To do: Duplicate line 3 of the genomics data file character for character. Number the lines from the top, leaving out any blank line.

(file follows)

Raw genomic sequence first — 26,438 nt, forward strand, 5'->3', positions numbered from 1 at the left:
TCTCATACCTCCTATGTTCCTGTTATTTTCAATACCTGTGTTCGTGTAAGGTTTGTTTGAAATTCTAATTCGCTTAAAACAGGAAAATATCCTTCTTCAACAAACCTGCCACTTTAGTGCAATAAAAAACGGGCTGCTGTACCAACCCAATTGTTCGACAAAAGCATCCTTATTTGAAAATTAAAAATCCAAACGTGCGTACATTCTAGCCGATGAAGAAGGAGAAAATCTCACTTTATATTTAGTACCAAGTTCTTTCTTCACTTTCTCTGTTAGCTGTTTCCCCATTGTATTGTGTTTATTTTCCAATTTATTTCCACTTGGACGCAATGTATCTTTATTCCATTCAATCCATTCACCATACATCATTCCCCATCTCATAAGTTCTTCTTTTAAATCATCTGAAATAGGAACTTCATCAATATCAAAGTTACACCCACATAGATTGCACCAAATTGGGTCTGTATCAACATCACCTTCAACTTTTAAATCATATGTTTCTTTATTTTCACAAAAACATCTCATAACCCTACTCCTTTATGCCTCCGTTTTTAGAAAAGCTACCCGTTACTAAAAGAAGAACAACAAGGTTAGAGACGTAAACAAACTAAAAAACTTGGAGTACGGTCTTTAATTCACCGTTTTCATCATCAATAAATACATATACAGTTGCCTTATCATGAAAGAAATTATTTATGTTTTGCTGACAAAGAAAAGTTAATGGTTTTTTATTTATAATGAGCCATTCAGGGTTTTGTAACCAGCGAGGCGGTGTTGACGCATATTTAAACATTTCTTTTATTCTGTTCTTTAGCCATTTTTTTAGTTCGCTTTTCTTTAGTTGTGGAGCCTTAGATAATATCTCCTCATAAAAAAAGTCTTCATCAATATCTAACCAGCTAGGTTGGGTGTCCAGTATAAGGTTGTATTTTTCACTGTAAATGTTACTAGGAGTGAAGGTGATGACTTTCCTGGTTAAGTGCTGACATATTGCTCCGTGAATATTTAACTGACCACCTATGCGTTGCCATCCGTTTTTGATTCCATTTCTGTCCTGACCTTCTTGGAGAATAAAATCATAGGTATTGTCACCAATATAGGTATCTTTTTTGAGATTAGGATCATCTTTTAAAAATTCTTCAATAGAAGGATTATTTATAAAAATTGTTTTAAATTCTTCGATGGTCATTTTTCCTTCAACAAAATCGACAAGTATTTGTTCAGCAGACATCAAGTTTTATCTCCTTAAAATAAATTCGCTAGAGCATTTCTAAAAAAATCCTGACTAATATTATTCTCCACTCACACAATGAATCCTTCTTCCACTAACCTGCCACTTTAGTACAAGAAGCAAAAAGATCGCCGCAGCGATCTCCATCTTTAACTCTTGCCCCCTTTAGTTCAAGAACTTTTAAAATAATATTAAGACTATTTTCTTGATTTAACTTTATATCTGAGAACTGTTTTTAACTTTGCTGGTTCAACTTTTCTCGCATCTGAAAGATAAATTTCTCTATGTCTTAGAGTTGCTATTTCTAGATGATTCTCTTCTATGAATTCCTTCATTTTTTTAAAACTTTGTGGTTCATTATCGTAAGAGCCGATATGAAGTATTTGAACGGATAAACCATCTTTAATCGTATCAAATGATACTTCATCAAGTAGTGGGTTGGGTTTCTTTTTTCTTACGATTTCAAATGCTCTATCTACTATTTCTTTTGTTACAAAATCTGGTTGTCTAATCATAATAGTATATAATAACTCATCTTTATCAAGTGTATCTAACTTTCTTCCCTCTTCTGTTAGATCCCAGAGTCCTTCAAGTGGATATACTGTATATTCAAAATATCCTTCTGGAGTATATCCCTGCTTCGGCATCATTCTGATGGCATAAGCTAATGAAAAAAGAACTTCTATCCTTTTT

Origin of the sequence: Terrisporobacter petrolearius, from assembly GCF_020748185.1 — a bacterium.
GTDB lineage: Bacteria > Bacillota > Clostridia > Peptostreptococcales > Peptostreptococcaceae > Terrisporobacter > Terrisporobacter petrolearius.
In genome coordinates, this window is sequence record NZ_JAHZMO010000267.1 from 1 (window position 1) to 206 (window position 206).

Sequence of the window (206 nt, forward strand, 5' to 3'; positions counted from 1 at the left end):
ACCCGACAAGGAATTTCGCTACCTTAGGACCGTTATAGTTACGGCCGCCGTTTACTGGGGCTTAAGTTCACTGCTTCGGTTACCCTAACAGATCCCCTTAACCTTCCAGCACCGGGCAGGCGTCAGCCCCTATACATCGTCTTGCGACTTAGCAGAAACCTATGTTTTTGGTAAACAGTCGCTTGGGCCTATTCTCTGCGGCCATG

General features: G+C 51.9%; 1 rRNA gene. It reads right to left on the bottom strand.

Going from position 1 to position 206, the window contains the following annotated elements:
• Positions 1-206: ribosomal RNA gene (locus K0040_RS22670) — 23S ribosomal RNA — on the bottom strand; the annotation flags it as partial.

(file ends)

Origin of the sequence: Terrisporobacter petrolearius, from assembly GCF_020748185.1 — a bacterium.